DT Awards

Technique: Lifetime Achievement Honoree Bill Evans

How I teach modern dance

On a Wednesday morning in Brockport, NY, Bill Evans watches half of his advanced modern dance class perform a set movement phrase while the other half observes. As the students’ dance flows into improvisation, Evans calls out cues like “press, flick, float.” Afterward, the observers and performers pair up to reflect and discuss, and the cavernous studio (a former gymnasium) buzzes with their chatter.

This interaction is central to the class structure. It amplifies the students’ role in the learning process, says Evans, whose technique class is as much about self-discovery as it is about reproducing shapes. His Laban/Bartenieff-influenced method not only provides a solid foundation for movement but also helps dancers build the kind of confidence that is essential to their success as artists and educators.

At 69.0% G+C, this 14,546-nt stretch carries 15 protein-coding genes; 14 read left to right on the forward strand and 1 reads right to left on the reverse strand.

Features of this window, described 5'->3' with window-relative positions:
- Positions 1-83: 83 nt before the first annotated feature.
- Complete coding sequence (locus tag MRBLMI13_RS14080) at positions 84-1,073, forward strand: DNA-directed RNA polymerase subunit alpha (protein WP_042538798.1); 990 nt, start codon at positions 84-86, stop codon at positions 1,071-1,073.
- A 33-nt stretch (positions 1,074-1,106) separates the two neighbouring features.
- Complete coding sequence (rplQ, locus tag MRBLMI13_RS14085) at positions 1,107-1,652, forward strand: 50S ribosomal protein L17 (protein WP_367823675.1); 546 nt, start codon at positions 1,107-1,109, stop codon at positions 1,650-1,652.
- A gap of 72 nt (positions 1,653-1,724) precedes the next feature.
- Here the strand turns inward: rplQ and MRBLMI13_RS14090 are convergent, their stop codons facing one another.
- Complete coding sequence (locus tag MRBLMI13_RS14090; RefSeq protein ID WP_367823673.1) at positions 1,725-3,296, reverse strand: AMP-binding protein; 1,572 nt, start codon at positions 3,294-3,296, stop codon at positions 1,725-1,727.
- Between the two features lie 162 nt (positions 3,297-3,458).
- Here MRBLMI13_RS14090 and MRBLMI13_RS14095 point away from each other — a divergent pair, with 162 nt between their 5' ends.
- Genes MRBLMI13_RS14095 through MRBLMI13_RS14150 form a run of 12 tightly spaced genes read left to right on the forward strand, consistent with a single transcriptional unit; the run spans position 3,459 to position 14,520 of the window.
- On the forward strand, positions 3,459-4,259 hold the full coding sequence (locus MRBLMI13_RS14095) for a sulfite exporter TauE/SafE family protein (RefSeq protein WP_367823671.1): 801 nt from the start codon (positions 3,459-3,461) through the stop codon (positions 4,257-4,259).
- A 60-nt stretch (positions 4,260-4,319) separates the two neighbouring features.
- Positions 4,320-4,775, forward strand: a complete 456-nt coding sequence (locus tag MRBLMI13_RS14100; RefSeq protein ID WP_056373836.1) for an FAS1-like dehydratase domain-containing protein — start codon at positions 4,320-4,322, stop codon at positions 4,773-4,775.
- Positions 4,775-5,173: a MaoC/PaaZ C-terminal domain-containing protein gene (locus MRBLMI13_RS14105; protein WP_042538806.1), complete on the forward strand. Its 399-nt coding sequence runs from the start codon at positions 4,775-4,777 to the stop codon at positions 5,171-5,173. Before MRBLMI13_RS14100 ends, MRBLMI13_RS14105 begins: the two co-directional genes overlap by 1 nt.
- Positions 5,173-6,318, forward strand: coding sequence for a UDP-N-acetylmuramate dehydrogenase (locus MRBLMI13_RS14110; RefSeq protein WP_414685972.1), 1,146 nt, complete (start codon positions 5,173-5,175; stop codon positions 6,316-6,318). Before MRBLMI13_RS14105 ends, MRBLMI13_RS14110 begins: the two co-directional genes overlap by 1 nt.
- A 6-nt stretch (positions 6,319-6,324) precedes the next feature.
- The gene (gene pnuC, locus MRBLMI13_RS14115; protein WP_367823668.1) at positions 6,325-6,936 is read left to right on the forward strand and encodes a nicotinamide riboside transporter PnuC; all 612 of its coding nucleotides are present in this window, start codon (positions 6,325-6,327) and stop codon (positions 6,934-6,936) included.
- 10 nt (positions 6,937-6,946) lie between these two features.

Evans has influenced the dance field with his thoughtful approach over a long and fruitful career. He began performing professionally in 1963 with the Utah Theatre Ballet (now known as Ballet West), and he has danced and choreographed for Repertory Dance Theater, served as artistic director for Winnipeg’s Contemporary Dancers and started two companies of his own (a modern dance group and a rhythm tap ensemble). He is currently a visiting professor of dance at the State University of New York The College at Brockport, after more than 20 years on the faculty at the University of New Mexico. Teachers everywhere flock to his summer intensives. In August, Evans, who just turned 70, will accept the 2010 Dance Teacher Lifetime Achievement Award.

In six years, he has made an indelible mark at SUNY Brockport. All dance majors, for instance, study Bartenieff Fundamentals, which allows Evans to saturate his classes (including choreo-graphy, tap and pedagogy) with Laban principles and vocabulary. “I build my phrases to include a variety of directionalities, effort qualities and spatial relationships,” he says. “This makes students understand the deliciousness and value to dynamic dancing.”